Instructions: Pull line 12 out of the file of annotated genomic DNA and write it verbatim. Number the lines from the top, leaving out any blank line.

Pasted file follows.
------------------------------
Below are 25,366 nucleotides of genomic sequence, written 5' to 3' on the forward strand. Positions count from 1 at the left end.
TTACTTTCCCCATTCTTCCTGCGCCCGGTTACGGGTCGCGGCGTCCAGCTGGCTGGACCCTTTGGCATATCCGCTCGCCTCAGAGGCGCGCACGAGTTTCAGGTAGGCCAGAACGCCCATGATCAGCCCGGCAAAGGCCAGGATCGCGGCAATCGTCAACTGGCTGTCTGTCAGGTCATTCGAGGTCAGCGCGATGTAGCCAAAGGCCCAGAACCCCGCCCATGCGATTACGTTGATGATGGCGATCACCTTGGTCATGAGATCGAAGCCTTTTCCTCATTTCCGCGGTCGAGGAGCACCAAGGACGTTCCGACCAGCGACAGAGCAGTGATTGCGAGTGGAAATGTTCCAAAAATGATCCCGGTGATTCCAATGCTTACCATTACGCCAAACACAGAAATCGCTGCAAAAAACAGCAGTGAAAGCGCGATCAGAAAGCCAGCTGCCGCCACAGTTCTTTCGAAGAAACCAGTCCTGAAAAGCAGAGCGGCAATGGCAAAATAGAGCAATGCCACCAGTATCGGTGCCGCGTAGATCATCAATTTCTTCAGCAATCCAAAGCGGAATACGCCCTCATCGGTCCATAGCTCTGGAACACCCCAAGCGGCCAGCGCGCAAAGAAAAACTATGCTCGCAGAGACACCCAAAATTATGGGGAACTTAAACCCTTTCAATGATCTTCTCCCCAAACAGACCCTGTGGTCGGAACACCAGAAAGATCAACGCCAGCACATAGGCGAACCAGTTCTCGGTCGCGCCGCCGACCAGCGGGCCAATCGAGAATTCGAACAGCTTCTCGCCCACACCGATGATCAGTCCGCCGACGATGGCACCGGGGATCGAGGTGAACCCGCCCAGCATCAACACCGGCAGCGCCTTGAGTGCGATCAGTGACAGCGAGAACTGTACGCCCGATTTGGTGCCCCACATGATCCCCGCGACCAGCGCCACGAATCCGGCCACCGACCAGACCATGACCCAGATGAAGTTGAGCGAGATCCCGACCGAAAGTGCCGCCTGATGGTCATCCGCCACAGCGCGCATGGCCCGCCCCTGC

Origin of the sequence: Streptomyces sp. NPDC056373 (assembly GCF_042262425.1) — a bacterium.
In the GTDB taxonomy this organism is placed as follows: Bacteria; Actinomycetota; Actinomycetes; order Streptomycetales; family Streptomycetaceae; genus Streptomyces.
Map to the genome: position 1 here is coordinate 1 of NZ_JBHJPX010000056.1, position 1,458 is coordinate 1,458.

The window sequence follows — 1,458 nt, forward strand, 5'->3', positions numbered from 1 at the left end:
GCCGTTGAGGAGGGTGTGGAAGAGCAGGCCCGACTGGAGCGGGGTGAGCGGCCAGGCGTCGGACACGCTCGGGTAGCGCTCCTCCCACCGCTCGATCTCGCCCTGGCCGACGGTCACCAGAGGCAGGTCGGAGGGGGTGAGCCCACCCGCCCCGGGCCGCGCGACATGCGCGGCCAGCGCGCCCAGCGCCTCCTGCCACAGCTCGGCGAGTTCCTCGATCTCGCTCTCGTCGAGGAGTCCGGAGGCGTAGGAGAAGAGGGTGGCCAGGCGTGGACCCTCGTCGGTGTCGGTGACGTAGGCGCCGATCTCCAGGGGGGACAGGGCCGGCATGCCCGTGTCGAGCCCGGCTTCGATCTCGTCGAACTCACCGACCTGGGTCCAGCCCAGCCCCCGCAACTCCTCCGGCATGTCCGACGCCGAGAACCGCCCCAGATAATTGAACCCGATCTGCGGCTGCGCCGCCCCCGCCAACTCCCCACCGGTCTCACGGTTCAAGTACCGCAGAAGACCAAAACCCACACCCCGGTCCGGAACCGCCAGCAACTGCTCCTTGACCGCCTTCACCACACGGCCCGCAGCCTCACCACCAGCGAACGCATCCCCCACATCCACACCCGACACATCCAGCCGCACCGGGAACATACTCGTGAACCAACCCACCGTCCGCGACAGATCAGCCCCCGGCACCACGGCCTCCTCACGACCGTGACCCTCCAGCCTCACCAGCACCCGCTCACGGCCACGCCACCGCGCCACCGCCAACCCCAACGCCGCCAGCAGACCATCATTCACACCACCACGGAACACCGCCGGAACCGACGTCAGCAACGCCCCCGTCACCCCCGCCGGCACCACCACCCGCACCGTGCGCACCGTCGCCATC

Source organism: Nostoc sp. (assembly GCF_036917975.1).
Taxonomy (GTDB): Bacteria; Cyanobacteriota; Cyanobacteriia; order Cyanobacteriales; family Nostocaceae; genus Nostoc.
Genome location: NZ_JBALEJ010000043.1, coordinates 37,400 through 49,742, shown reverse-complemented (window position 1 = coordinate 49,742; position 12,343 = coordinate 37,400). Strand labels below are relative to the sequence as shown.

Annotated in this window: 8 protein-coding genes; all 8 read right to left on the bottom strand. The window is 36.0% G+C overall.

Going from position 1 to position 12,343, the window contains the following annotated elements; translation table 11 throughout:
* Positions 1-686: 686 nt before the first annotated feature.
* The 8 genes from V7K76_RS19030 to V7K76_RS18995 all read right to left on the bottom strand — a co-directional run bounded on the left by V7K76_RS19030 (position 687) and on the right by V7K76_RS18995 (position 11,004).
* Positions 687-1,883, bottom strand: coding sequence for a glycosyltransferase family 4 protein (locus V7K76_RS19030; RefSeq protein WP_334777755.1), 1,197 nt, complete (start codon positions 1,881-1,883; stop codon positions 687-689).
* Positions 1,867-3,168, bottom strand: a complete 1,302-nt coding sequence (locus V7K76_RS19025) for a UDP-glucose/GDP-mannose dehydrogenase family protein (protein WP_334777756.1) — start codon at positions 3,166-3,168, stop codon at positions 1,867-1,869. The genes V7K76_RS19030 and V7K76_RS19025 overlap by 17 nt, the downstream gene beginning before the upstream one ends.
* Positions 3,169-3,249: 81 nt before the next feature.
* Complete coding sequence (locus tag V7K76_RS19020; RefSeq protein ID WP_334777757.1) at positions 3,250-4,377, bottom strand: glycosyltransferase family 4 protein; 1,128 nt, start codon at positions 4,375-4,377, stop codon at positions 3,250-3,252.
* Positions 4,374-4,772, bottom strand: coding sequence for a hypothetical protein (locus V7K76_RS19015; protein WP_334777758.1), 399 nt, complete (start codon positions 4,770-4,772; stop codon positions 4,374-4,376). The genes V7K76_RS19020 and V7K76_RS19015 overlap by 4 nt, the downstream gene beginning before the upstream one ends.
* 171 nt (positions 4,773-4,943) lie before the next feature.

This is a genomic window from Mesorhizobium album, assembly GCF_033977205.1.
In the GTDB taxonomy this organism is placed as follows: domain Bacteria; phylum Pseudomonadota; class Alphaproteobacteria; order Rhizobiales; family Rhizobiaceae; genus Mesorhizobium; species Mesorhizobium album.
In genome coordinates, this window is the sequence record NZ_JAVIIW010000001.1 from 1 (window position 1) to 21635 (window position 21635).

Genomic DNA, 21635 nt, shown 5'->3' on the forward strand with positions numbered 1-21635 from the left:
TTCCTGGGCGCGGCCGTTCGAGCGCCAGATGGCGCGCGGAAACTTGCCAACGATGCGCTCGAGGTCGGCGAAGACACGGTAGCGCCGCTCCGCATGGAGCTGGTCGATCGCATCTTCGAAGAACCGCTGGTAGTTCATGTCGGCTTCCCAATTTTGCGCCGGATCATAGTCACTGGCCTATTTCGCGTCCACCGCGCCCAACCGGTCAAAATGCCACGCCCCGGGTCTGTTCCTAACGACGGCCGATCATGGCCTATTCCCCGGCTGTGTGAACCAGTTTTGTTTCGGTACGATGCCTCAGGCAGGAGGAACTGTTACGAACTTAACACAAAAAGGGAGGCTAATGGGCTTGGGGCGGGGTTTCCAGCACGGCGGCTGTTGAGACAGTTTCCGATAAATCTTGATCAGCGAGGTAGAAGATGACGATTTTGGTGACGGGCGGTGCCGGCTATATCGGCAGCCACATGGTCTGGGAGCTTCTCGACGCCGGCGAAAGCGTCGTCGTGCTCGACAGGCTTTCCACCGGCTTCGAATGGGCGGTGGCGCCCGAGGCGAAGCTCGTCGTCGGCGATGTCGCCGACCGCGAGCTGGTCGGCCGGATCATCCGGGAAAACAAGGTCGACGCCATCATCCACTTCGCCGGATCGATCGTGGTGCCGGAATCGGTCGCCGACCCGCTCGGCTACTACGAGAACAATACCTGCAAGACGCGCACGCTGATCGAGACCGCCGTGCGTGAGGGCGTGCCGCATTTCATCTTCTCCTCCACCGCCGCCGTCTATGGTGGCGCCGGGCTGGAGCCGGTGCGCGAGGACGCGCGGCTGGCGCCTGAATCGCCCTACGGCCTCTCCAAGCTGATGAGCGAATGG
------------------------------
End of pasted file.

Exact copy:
Going from position 1 to position 12,343, the window contains the following annotated elements; translation table 11 throughout: